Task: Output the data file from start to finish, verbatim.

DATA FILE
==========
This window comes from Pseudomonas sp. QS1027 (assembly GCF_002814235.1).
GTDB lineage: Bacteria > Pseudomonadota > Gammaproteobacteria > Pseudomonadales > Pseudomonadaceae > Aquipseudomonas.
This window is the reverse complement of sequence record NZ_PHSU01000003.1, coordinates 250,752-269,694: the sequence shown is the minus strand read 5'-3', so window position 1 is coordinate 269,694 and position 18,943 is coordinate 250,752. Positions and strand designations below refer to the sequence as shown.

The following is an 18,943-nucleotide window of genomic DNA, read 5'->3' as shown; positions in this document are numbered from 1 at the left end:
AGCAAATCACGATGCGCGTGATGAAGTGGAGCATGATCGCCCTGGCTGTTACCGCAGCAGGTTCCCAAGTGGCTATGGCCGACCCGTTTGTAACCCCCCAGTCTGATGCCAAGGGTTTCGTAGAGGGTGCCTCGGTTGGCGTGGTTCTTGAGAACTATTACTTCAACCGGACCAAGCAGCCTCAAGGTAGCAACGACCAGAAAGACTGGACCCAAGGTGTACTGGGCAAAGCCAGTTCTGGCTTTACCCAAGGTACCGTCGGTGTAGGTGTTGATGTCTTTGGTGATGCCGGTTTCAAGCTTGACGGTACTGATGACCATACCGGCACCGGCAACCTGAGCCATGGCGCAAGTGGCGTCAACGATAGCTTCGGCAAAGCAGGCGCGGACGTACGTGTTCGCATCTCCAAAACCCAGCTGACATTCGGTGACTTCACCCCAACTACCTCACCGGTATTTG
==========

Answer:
This window comes from Pseudomonas sp. QS1027 (assembly GCF_002814235.1).
GTDB lineage: Bacteria > Pseudomonadota > Gammaproteobacteria > Pseudomonadales > Pseudomonadaceae > Aquipseudomonas.
This window is the reverse complement of sequence record NZ_PHSU01000003.1, coordinates 250,752-269,694: the sequence shown is the minus strand read 5'-3', so window position 1 is coordinate 269,694 and position 18,943 is coordinate 250,752. Positions and strand designations below refer to the sequence as shown.

The following is an 18,943-nucleotide window of genomic DNA, read 5'->3' as shown; positions in this document are numbered from 1 at the left end:
AGCAAATCACGATGCGCGTGATGAAGTGGAGCATGATCGCCCTGGCTGTTACCGCAGCAGGTTCCCAAGTGGCTATGGCCGACCCGTTTGTAACCCCCCAGTCTGATGCCAAGGGTTTCGTAGAGGGTGCCTCGGTTGGCGTGGTTCTTGAGAACTATTACTTCAACCGGACCAAGCAGCCTCAAGGTAGCAACGACCAGAAAGACTGGACCCAAGGTGTACTGGGCAAAGCCAGTTCTGGCTTTACCCAAGGTACCGTCGGTGTAGGTGTTGATGTCTTTGGTGATGCCGGTTTCAAGCTTGACGGTACTGATGACCATACCGGCACCGGCAACCTGAGCCATGGCGCAAGTGGCGTCAACGATAGCTTCGGCAAAGCAGGCGCGGACGTACGTGTTCGCATCTCCAAAACCCAGCTGACATTCGGTGACTTCACCCCAACTACCTCACCGGTATTTG